Western, secular violence just as destructive as religious violence

By Opinions Editor

Mental illness, video games and lax gun laws are frequently blamed for mass violence on American soil, but when violence occurs overseas, many are quick to point the finger at religion for condoning extremism.

In his 2007  essay “Does Religion Cause Violence?” William T. Cavanaugh proposed that pitting “rational and irrational, secular and religious, Western and Muslim is not simply descriptive, but helps to create the opposition that it purports to describe.”

This “us versus them” mindset serves to polarize us against the Middle East. Religious violence is a worldwide problem, but our preoccupation with it blinds us to the nationalistic and patriotic violence committed by Western nations.

Religion is most often equated with terror organizations like al-Qaeda and ISIS, which are seen as motivated by a higher power to carry out heinous acts when, in fact, their actions are more complex and have multiple motivations.  According to Cavanaugh, this form of oversimplification can be dangerous.

One manifestation of this simplistic thinking is in Islamophobia, which is, unfortunately, all too common. Fifty percent of Americans said they believe the Islamic religion is more likely to encourage violence than others, according to a 2014 Pew Research Center survey. 

Religion and violence should not be synonymous, considering that Western values—including secularism—can incite violence as well.

In his essay, Cavanaugh asserts that, “so-called secular ideologies and institutions like nationalism and liberalism can be just as absolutist, divisive, and irrational as so-called religion.”

Americans and the Western World should consider why extremism is attributed solely to religious zealots when secular organizations, including the U.S. defense agencies, have also been responsible for substantial civilian casualties and war crimes like waterboarding.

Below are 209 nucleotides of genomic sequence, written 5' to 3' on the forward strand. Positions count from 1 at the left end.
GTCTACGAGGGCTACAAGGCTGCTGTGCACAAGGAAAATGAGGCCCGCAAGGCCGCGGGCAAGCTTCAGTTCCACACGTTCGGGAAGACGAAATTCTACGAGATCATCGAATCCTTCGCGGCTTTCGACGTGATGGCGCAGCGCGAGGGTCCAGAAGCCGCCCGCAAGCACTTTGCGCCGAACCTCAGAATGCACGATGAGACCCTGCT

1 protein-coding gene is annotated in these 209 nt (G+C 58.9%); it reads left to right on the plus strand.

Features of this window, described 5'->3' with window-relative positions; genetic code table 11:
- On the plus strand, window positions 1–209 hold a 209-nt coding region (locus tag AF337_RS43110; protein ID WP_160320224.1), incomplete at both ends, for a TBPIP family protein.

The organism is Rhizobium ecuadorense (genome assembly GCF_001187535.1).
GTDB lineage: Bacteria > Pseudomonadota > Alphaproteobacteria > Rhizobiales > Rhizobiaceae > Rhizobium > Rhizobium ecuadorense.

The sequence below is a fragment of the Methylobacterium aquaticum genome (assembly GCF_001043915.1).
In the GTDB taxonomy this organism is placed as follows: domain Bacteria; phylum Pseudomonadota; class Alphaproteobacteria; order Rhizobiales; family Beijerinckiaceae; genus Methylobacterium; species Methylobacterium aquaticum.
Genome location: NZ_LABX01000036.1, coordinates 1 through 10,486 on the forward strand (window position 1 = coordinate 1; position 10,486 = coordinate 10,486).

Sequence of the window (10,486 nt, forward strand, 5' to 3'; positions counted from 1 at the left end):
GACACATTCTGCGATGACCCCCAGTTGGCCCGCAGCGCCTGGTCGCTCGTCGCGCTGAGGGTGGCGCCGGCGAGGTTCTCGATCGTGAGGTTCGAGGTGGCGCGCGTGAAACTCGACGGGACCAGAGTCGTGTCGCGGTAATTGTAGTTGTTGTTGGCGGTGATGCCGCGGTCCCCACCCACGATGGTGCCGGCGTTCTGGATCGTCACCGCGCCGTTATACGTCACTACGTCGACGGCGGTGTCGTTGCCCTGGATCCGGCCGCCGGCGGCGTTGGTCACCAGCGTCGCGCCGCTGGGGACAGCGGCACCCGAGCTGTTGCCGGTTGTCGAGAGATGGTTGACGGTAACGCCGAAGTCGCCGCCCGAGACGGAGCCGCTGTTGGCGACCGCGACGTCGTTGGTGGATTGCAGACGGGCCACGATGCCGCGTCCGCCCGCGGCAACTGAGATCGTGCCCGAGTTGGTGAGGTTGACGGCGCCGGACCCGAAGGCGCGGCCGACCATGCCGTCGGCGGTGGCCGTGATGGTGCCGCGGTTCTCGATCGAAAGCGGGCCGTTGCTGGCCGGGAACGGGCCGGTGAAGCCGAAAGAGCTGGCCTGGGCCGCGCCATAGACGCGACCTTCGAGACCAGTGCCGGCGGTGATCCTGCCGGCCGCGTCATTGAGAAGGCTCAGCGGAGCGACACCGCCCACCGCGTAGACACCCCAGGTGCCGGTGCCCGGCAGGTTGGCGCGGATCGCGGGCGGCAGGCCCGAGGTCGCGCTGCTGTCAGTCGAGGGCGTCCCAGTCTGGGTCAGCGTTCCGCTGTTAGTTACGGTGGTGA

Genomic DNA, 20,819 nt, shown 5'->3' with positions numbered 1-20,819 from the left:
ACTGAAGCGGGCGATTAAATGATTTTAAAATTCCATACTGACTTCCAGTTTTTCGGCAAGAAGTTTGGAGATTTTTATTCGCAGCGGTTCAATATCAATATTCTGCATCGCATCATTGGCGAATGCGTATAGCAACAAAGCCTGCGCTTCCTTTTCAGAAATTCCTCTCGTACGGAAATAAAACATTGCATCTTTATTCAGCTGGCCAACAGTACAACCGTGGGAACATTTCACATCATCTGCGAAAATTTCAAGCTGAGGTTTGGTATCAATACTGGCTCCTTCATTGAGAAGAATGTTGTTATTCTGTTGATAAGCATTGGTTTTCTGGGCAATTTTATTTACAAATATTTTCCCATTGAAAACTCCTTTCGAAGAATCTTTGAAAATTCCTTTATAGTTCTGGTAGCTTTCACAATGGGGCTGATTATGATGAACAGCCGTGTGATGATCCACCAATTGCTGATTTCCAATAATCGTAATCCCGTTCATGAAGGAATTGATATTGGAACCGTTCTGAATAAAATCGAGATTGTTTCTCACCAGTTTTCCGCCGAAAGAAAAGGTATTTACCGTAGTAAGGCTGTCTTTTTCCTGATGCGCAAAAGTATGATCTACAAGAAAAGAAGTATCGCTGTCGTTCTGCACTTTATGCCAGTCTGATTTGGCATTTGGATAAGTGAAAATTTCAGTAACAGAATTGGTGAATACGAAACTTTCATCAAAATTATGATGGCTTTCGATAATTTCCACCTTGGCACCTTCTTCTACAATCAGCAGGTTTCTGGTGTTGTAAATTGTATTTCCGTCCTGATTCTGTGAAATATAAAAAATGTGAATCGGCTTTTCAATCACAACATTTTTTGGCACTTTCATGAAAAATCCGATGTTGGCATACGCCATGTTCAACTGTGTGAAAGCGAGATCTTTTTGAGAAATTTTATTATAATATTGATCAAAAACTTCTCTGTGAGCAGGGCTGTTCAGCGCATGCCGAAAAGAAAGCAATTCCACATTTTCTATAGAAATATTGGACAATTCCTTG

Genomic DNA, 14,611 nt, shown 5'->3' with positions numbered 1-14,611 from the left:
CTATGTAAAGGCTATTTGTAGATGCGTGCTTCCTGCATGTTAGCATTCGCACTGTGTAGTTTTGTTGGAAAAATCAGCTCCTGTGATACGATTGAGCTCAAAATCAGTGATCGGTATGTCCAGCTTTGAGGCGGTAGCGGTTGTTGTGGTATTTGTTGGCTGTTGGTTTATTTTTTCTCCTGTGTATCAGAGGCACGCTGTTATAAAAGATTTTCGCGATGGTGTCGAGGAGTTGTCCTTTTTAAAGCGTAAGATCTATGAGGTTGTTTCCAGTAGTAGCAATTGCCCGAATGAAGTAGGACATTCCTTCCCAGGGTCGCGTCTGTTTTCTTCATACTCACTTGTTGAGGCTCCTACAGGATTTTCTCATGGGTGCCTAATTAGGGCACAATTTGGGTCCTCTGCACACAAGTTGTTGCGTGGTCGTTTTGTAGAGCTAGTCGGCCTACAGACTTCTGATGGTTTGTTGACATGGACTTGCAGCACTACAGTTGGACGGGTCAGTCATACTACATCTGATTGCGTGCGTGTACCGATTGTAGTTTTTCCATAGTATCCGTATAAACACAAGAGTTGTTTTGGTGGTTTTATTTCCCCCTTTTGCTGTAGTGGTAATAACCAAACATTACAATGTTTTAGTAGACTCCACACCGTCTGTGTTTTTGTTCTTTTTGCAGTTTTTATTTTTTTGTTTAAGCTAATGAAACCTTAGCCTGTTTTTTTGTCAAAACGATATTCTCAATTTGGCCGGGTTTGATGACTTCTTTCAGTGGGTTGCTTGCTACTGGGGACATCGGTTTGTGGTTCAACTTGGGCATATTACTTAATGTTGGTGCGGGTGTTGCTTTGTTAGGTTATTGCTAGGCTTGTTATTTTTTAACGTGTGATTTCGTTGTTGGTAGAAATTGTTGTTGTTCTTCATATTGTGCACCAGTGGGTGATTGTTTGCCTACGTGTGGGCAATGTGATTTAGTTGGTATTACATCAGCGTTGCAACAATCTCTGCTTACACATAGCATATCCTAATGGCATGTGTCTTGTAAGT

Acts undertaken in defense can have tragic consequences. On Oct. 3, an American airstrike killed at least 22 civilians at a trauma hospital operated by Doctors Without Borders in Kunduz, Afghanistan.  Of the 22 known dead, 10 were patients, including three children. There were 37 total injured in the attack,  and 24 staff members’ bodies still have not been recovered. Doctors Without Borders President Meinie Nicolai has called the attack “abhorrent and a grave violation of International Humanitarian Law,” contending that the U.S. deliberately targeted a hospital. The organization has called for a full-scale investigation.

Too often, we dismiss civilian casualties as the price of war without reckoning the moral consequences of acts that are justified as defensive measures. An estimated 26,000 civilians were killed during the Afghanistan War from 2001–2014. The Iraq War, which dragged on from 2003–2011, killed an estimated 144,300–500,000 civilians. 

These alarming statistics rarely resonate with the American public, and few would accuse the U.S. military of terrorist acts. The motivations behind those wars are highly controversial to this day but can be seen as guided by a belief in American exceptionalism—that the US has the right to extend its influence worldwide because of the moral superiority of its values. It is an ideology that some Americans believe in so strongly that their nationalism might be seen as a form of fanaticism.

Acknowledging occasions of the U.S. military’s misuse of power does not equate the military with ISIS, al-Qaeda and other extremist groups whose core missions are destruction. Equating Islam with ISIS and seeing secular violence as more acceptable because it is not motivated by holy texts, higher beings or promises of an afterlife or reward creates both a moral blindspot and an “us vs. them mentality” that forecloses any prospect of peace. It is simplistic thinking with tragic consequences that plunges us in a never-ending cycle of violence and retaliation.